Friday, September 19th, 2014
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1970 / Northern California

Hold the Chicken


[Bobby, Terry, Rayette, and Palm are seated at a booth in a roadside diner. The women have given their orders and a waitress stands above Bobby, waiting for his.]

Bobby: [looking at his menu] I’d like a plain omelette. No potatoes, tomatoes instead, a cup of coffee, and wheat toast.

[The waitress indicates something on the menu with the butt of her pencil.]

Waitress: No substitutions.

Bobby: What do you mean, you don’t have any tomatoes?

Waitress: [annoyed] Only what’s on the menu… [again, indicating with her pencil] You can have a number two, a plain omelette. It comes with cottage fries and rolls.

Bobby: Yeah I know what it comes with, but it’s not what I want.

Waitress: Well I’ll come back when you make up your mind…

[She starts to move away and Bobby detains her.]

Bobby: Wait a minute. I have made up my mind. I’d like a plain omelette, no potatoes on the plate, a cup of coffee and a side order of wheat toast.

Waitress: I’m sorry, we don’t have any side orders of toast. I can give you an English muffin or a coffee roll.

Bobby: What do you mean, you don’t make side orders of toast? You make sandwiches, don’t you?

Waitress: Would you like to talk to the manager?

Palm: Hey, mack!

Bobby: [to Palm] Shut up. [to the waitress] You’ve got bread, and a toaster of some kind?

Waitress: I don’t make the rules.

Bobby: Okay, I’ll make it as easy for you as I can. I’d like an omelette, plain, and a chicken-salad sandwich on wheat toast—no mayonnaise, no butter, no lettuce—and a cup of coffee.

[She begins writing down his order, repeating it sarcastically.]

Waitress: A number two, chicken sal san—hold the butter, the lettuce, the mayonnaise—and a cup of coffee…anything else?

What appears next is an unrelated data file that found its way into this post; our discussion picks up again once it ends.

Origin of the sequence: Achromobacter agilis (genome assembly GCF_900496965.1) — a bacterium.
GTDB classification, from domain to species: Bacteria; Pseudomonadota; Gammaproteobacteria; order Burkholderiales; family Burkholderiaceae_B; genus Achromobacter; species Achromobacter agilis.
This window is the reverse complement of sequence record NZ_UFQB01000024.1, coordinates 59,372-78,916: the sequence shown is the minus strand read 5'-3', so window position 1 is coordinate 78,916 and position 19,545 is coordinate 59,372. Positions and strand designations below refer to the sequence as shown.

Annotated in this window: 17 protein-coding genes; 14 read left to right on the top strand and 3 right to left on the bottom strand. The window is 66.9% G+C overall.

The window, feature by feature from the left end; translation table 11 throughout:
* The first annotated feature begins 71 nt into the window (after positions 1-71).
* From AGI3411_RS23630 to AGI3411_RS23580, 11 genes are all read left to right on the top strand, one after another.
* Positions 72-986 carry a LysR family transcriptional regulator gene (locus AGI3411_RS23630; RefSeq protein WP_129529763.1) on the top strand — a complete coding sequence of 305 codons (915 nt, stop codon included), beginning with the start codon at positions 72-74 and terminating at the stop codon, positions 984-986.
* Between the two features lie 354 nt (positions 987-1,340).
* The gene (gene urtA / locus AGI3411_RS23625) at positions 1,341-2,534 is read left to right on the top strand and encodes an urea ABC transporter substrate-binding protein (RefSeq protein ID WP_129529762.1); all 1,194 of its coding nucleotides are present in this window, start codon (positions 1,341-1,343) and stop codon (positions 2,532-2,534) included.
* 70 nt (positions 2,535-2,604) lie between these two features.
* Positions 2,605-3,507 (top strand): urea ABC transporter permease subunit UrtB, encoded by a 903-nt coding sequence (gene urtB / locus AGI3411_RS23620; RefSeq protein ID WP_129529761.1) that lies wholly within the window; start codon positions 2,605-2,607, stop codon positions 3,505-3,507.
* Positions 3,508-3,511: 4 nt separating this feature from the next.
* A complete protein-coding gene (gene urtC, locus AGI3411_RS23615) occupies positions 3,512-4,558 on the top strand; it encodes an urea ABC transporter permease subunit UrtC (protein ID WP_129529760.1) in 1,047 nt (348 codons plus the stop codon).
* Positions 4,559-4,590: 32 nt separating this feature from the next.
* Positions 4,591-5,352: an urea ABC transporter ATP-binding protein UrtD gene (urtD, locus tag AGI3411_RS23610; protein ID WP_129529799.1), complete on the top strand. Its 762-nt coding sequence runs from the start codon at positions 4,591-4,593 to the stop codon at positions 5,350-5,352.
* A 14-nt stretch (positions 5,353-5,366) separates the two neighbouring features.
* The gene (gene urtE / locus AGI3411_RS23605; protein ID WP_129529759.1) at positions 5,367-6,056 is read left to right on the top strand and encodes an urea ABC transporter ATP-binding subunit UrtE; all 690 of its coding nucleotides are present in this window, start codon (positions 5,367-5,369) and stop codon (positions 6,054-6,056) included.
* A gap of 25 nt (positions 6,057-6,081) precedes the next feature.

Bobby: Yeah, now all you have to do is hold the chicken, bring me the toast, gimme the check for the chicken-salad sandwich, and you haven’t broken any rules.

Waitress: [challenging him] You want me to hold the chicken, huh?

Bobby: I want you to hold it between your knees.

[The other three laugh, and the waitress points to a RIGHT TO REFUSE sign above the counter.]

Waitress: You see that sign, sir?

[Bobby glances over at it, then back to her.]

Waitress: Yes, you all have to leave, I’m not taking any more of your smartness and your sarcasm!

[He smiles politely at her.]

Bobby: You see this sign?

[He reaches his arm out and “clears” the table for her.]

©© 1970, renewed 1998 by Columbia Pictures Industries, Inc. Used with permission of Columbia Pictures. All rights reserved.

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About the Author

Carole Eastman and Bob Rafelson, from Five Easy Pieces. Jack Nicholson played Bobby; Karen Black played Rayette; Lorna Thayer played the waitress. While driving with his girlfriend Rayette to his upper-class family home in Puget Sound, Bobby picks up a pair of hitchhiking lesbians, and they all stop at this roadside diner. The film was nominated for an Academy Award for Best Actor (Nicholson), Best Actress in a Supporting Role (Black), Best Picture, and Best Writing.

American table manners are, if anything, a more advanced form of civilized behavior than the Europeans, because they are more complicated and further removed from the practical result, always a sign of refinement.
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